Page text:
New At-Home CBC Device Enables Complete Blood Testing for Cancer Treatments and Biological/Viral Monitoring

Chronic disease monitoring at home has become a boon to patients as well as hospitals that are finding cost savings in programs designed to monitor/treat patients at external locations Many clinical pathologists and medical laboratory scientists will be wary about the news that a California company wants to have cancer patients do their own CBCs at home, and  that a device to enable such testing is being prepped to go through the FDA clearance process. Home-based medicine care and chronic...

Sales of Direct-to-Consumer Clinical Laboratory Genetic Tests Soar, as Members of Congress Debate How Patient Data Should be Handled, Secured, and Kept Private

Direct-to-consumer (DTC) genetic testing has been much in the news of late and clinical laboratories, anatomic pathology groups, and biomedical researchers have a stake in how the controversy plays out. While healthcare consumers seem enamored with the idea of investigating their genomic ancestry in growing numbers, the question of how the data is collected, secured, and distributed when and to whom, is under increased scrutiny by federal lawmakers, bioethicists, and research scientists....

New FDA Regulations of Clinical Decision-Support/Digital Health Applications and Medical Software Has Consequences for Medical Laboratories

Softened FDA regulation of both clinical-decision-support and patient-decision-support software applications could present opportunities for clinical laboratory developers of such tools Late 2017, the Food and Drug Administration (FDA) released guidelines on how the agency intends to regulate—or not regulate—digital health, clinical-decision-support (CDS), and patient-decision-support (PDS) software applications. The increased/decreased oversight of the development of these physicians’ tools...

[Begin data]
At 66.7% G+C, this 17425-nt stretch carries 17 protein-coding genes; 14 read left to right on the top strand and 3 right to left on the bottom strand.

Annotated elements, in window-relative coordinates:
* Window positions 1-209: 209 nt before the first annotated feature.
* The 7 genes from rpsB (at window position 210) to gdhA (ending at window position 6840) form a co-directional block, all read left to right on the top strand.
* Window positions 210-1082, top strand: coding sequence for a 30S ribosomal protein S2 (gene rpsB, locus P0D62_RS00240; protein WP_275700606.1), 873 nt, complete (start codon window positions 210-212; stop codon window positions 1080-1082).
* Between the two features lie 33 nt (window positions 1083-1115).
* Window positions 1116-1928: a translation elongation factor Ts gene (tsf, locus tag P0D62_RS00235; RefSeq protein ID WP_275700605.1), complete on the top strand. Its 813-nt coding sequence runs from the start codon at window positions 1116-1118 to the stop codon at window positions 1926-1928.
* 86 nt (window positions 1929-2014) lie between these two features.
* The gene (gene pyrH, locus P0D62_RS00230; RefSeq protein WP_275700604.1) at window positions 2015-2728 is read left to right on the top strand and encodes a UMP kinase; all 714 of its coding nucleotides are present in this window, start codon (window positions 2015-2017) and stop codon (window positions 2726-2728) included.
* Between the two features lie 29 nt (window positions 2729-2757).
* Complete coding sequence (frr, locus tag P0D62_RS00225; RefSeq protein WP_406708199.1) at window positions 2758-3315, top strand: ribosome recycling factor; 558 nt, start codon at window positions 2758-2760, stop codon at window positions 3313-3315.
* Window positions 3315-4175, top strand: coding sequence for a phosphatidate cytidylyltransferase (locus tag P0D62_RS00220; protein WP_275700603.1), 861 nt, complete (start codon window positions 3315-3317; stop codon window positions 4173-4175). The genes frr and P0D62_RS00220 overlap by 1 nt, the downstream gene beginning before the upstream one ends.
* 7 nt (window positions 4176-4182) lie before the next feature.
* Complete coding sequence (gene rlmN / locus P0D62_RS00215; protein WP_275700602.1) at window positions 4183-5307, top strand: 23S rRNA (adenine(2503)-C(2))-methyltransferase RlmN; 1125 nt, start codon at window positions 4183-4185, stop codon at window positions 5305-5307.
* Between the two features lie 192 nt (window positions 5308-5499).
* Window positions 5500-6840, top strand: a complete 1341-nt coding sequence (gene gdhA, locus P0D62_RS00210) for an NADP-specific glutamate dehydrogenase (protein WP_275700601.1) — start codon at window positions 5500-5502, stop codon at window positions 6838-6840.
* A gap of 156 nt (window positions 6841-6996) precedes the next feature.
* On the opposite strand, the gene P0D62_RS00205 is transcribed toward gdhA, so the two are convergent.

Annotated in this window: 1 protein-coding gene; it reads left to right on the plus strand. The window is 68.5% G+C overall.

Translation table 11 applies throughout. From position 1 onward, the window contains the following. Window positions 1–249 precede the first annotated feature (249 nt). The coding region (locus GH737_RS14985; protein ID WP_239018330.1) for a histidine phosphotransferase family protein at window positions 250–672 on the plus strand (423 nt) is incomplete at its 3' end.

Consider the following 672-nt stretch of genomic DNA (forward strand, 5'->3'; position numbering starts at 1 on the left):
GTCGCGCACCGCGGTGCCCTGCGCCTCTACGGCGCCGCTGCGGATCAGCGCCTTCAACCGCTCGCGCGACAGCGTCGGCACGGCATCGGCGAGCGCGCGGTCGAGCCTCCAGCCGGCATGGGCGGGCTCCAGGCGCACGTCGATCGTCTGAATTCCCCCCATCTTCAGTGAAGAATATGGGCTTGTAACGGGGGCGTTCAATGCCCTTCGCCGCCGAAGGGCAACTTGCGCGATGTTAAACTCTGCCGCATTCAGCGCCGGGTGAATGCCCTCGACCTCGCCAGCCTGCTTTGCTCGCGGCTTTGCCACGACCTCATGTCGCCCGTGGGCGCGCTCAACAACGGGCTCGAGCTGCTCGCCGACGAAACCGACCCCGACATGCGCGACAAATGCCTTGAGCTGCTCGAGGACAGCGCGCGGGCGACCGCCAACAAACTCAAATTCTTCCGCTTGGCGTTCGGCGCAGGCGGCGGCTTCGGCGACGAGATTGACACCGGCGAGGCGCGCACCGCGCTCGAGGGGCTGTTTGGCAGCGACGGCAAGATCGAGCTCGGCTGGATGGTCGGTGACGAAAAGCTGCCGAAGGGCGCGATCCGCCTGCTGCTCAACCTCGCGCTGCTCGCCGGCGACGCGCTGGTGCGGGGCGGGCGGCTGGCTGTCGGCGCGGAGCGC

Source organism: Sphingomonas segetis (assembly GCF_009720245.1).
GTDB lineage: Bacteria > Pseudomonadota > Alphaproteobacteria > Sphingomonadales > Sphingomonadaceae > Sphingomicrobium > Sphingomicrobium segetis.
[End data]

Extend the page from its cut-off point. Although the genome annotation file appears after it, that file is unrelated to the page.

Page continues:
Lab-on-a-Fiber Technology Continues to Highlight Nano-Scale Clinical Laboratory Diagnostic Testing in Point-of-Care Environments

Ever shrinking “lab-on-a-…” technologies, a boon to medical laboratories and anatomic pathologists in remote resource-strapped regions, also have a place in modern labs Researchers took another leap forward in reducing the size of clinical laboratory diagnostic tests and observational tools. This demonstration involved lab-on-a-fiber technology and showed promise in both monitoring anatomic pathology biomarkers in vivo and supplementing the abilities of existing lab-on-a-chip and microfluidic...

Johns Hopkins University Study Finds Laboratory-Developed Liquid Biopsy Tests Can Give Different Results; Call for ‘Improved Certification’ of Medical Laboratories That Develop These LDTs

Liquid biopsy tests hold much promise. But inconsistencies in their findings provoke scrutiny and calls from researchers for further development before they can be considered reliable enough for diagnostic use Many commercial developers of liquid biopsy tests tout the accuracy and benefits of their diagnostic technology. However, there are an equal number of medical laboratory experts who believe that this technology is not yet reliable enough for clinical use. Critics also point out that...